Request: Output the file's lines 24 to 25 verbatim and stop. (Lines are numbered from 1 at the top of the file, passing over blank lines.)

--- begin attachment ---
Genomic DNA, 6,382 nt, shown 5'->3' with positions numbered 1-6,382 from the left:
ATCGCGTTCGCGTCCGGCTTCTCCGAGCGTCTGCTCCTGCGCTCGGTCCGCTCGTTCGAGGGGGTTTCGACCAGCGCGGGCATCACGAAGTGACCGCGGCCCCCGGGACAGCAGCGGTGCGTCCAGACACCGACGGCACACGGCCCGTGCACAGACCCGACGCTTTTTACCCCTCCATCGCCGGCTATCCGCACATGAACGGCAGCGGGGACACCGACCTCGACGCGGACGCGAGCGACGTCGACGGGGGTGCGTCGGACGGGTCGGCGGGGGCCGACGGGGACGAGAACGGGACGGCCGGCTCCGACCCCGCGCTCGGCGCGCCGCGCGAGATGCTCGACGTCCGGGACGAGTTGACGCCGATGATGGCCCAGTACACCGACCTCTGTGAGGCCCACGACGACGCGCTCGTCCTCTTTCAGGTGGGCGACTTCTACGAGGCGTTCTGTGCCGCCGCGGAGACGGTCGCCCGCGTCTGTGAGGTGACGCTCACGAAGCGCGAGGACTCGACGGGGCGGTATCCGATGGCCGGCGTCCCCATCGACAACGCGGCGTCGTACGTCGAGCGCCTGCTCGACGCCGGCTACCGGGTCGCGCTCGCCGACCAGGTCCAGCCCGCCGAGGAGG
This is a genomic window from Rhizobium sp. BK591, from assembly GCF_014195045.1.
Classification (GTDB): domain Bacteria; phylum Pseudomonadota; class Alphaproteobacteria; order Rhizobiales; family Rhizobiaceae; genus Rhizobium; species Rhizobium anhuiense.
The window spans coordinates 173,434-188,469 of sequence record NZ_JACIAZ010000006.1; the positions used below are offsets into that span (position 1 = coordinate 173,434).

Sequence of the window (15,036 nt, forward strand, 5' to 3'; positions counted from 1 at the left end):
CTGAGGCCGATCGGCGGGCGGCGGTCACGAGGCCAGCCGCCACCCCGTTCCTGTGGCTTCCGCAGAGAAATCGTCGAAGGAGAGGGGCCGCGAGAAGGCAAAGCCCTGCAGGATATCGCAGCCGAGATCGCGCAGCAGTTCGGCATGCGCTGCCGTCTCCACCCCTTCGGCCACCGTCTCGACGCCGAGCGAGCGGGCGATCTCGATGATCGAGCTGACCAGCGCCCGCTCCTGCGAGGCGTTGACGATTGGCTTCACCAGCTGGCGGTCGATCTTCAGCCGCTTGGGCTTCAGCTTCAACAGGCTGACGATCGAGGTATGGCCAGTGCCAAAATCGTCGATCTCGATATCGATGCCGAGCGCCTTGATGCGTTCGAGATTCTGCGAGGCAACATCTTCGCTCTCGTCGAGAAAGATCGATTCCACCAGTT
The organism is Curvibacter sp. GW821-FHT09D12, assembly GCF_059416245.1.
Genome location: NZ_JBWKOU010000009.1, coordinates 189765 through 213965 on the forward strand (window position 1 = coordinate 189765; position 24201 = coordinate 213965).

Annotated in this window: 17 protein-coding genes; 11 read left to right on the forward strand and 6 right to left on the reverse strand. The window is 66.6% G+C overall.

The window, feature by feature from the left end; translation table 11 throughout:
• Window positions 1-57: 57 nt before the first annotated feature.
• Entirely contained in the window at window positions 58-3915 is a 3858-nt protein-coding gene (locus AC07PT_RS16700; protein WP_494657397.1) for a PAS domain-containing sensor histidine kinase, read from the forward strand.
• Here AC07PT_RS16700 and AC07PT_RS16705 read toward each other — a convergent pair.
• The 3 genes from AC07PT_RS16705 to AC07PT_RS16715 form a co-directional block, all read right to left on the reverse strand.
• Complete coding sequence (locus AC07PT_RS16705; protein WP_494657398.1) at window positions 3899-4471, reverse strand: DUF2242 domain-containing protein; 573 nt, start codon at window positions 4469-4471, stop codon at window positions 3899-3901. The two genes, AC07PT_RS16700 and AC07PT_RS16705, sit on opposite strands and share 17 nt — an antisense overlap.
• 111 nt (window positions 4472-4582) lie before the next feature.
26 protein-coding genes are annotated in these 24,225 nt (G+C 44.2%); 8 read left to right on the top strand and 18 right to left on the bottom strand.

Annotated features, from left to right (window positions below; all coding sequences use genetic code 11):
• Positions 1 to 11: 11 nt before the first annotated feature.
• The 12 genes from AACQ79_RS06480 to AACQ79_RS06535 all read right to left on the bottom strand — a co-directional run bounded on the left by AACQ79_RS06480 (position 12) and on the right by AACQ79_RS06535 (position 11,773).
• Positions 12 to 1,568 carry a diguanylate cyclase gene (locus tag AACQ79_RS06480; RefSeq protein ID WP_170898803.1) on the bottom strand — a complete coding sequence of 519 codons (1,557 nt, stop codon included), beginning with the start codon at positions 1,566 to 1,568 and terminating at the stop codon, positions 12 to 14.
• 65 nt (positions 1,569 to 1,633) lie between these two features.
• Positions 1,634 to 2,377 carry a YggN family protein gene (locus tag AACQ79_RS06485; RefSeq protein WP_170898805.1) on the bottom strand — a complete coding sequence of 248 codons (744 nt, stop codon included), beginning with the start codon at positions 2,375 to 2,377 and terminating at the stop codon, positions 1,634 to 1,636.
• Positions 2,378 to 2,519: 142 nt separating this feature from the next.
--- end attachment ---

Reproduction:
• Positions 1,634 to 2,377 carry a YggN family protein gene (locus tag AACQ79_RS06485; RefSeq protein WP_170898805.1) on the bottom strand — a complete coding sequence of 248 codons (744 nt, stop codon included), beginning with the start codon at positions 2,375 to 2,377 and terminating at the stop codon, positions 1,634 to 1,636.
• Positions 2,378 to 2,519: 142 nt separating this feature from the next.